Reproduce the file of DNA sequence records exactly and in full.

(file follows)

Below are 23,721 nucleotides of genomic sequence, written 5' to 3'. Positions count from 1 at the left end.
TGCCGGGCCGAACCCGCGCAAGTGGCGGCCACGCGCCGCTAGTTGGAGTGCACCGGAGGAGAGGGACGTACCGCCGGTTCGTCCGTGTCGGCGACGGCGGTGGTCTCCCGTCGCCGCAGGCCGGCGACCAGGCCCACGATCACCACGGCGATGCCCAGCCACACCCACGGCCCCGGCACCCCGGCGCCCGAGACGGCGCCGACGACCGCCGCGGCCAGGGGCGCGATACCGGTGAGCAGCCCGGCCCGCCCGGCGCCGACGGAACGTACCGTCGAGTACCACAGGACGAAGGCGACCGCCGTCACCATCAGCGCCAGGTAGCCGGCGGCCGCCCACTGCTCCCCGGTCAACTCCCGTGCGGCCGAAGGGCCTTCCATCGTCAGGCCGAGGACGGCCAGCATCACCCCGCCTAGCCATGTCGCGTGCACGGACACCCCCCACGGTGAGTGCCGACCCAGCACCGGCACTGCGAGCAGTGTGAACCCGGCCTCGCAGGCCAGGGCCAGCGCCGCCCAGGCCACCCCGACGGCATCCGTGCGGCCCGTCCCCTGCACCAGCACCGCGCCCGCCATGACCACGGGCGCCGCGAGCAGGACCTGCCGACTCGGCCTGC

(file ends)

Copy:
Below are 23,721 nucleotides of genomic sequence, written 5' to 3'. Positions count from 1 at the left end.
TGCCGGGCCGAACCCGCGCAAGTGGCGGCCACGCGCCGCTAGTTGGAGTGCACCGGAGGAGAGGGACGTACCGCCGGTTCGTCCGTGTCGGCGACGGCGGTGGTCTCCCGTCGCCGCAGGCCGGCGACCAGGCCCACGATCACCACGGCGATGCCCAGCCACACCCACGGCCCCGGCACCCCGGCGCCCGAGACGGCGCCGACGACCGCCGCGGCCAGGGGCGCGATACCGGTGAGCAGCCCGGCCCGCCCGGCGCCGACGGAACGTACCGTCGAGTACCACAGGACGAAGGCGACCGCCGTCACCATCAGCGCCAGGTAGCCGGCGGCCGCCCACTGCTCCCCGGTCAACTCCCGTGCGGCCGAAGGGCCTTCCATCGTCAGGCCGAGGACGGCCAGCATCACCCCGCCTAGCCATGTCGCGTGCACGGACACCCCCCACGGTGAGTGCCGACCCAGCACCGGCACTGCGAGCAGTGTGAACCCGGCCTCGCAGGCCAGGGCCAGCGCCGCCCAGGCCACCCCGACGGCATCCGTGCGGCCCGTCCCCTGCACCAGCACCGCGCCCGCCATGACCACGGGCGCCGCGAGCAGGACCTGCCGACTCGGCCTGC